@Simon, cancelling two trains is horrible given the service frequency, but I thought they ran buses instead of at least one (possibly both) of those trains? That’s what MetroNotify said at one point.
With reference to diverting loop trains to Flinders St at short notice during delays: Maybe’s it’s better to have a stable, legible operating pattern and stick to it, so at least you know that where you’re waiting is the best place to keep waiting. As opposed to feeling that if you take some bizarre detour it may – or may not – save a bit of time. That feeling of uncertainty is especially stressful for non-expert riders. The system should be simple and legible for the sake of non-expert riders, as non-expert riders are more likely to be offpeak and occasional users, and we want to encourage them. 
The ‘running of the bulls’ style interchange sounds like a serious risk to public safety, and if there was a trip and fall and serious crush I imagine Metro could be in deep doo-doo.
BTW, I would promote running trains from Dandenong to Werribee and Frankston to the Caulfield loop. To avoid conflicting movements this requires converting City-Caulfield to up-up-down-down running with a flyover at Caulfield. It would greatly improve the sort of transfers you discuss, with cross platform transfers between Frankston/ Dandenong and Flinders St direct / loop at Richmond platforms 3/4 and 5/6. It also allows introducing longer trains Werribee-Dandenong, which is probably by far the most cost-effective way to make a serious increase in rail capacity in the medium term.
 That’s why having the loops reverse direction at midday is quite daft.
Daniel why no article on the SOuthern Cross clock unveiling.
1: Why are you contributing to Dandenong line “overcrowding” by staying on the train to Caulfield? I agree with Michael Bells last paragraph. You yourself state that the Dandenong line is one of the busiest on the network, yet you admit to staying on the Dandenong line beyond Richmond, so you yourself are contributing to Dandenong line overcrowding. People at Richmond may not have been able to get on their train home because you (and who knows how many others) were selfishly taking up a space just to queue jump. Richmond is the encouraged interchange station for the Frankston line. I have no sympathy for queue jumpers.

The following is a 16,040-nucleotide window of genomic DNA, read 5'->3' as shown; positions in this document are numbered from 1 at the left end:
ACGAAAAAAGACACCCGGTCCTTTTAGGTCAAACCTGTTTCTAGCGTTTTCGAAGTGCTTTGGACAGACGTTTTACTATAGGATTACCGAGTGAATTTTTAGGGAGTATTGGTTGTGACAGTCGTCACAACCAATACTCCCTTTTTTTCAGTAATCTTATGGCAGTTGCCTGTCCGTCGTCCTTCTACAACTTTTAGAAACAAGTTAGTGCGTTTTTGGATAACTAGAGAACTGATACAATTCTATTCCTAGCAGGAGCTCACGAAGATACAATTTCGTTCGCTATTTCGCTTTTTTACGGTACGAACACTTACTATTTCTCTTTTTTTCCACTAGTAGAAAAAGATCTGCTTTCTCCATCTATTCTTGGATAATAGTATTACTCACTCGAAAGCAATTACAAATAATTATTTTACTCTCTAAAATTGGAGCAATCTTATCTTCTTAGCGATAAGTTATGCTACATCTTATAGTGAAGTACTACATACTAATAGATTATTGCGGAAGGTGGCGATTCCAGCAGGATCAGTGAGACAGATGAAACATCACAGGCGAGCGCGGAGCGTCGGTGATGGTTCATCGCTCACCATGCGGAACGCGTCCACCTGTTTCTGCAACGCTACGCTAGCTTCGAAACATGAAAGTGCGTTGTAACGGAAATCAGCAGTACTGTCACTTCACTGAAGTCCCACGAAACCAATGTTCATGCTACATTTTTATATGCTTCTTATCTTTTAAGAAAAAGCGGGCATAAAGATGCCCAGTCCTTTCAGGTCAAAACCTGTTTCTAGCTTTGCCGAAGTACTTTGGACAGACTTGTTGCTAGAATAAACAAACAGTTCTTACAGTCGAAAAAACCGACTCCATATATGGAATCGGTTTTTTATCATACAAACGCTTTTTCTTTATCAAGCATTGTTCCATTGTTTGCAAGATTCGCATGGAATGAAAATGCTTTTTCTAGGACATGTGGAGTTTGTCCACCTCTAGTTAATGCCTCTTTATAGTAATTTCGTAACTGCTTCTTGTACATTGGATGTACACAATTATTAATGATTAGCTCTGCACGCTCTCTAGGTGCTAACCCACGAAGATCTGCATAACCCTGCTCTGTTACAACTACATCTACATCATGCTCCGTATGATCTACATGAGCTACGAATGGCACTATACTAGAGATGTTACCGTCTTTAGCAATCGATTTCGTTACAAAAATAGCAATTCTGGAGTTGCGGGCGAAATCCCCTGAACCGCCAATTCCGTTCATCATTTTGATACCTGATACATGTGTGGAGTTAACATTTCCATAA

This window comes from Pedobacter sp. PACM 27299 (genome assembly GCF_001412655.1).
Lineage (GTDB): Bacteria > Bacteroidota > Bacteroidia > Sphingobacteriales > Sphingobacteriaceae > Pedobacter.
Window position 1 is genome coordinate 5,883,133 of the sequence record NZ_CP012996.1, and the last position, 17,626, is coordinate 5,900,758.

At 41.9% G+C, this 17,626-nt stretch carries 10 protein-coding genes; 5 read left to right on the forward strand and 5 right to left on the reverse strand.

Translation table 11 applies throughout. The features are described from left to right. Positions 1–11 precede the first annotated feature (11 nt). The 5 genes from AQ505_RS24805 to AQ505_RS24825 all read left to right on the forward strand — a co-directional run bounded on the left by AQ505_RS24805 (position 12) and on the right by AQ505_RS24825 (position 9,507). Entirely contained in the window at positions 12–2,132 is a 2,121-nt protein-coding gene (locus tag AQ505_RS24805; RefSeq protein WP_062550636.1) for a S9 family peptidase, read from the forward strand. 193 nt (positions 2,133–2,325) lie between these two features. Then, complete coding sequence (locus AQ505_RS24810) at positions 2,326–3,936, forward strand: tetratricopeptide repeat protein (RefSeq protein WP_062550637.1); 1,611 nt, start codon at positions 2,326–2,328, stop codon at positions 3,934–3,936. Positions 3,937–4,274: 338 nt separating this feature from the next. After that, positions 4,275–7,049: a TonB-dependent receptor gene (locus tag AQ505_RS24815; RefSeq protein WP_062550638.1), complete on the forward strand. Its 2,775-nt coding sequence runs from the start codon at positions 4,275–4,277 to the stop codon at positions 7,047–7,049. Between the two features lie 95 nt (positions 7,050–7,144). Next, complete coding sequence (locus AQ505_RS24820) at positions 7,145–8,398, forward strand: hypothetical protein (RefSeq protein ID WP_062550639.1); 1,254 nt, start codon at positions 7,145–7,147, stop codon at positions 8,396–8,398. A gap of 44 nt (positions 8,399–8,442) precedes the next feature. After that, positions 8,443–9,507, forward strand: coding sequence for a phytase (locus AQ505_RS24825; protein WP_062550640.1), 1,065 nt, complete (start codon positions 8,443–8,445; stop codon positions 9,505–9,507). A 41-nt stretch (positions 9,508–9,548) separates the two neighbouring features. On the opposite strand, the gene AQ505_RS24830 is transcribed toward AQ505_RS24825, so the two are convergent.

2: Why should metro have to hold a train thats on time, beyond its departure time for you? Why should the people who got on the express, on time at their appropriate station be 10+ mins late home by having their train altered to stop all stations? That’s ludicrous. You say that “they’re just focused on getting individual trains through on time” ..well no duh. Isn’t that the idea? I’d sure complain if I had been on an express train that not only was held but also delayed by being altered to stop all stations. I’m sure I’m not the only one who would either.
3: I always love when someone who lives on one of the most pampered lines in Victorias Public Transport Network has a whinge because they have one bad morning or night on their commute. (Keep in mind the Frankston line gets a 10 minute or better service most of the day, every day of the week). Try living on pretty much any line (other than Glen Waverley) and this kind of thing happens often. Try commuting from Regional Victoria where not only is this common, but a daily occurrence. Geelong is the only line that gets a decent service and sincere apologies when shit hits the fan, every other line is forgotten. Traralgon line commuters are so used to being home between 30-60 minutes late that they rarely bother complaining. Try asking the people of Bairnsdale how happy they are about being home 30 minutes late on the evening service almost every day for 5 years, due to departing flinders street 3 minutes late on an impossible timetable. But I have read your blog before and the impression is clear – you couldn’t give a rats about Regional Victorias PT. Melbourne is all that matters.
4: If a 25 minute delay once in a blue moon is eating away at your quality of life, you severely need to expand your horizons.
@John Doe, I may eventually, but as per your link, Marcus has done a superb job. Also see the video here from the opening: https://www.youtube.com/watch?v=CIq-c4PY7PI
@Andrew, hooray! I love a bit of outrage based on misinterpretation.
1. If I wasn’t clear, the most crowded part of the Dandenong service was between Parliament and Richmond. A lot of people alighted at Richmond, no doubt some Sandringham people amongst them. There was no problem for people boarding at Richmond.
2. No, good customer service is about serving your customers, not meeting KPIs which don’t reflect good customer outcomes.
3. I’m on record as repeatedly saying that all suburban train lines should enjoy the (usually) high frequencies the Frankston line has. I’m not sure where you get the idea that I don’t think services other than the one I use don’t need improvement – the blog post makes it very clear that I’m trying to put my experience yesterday into a broader perspective.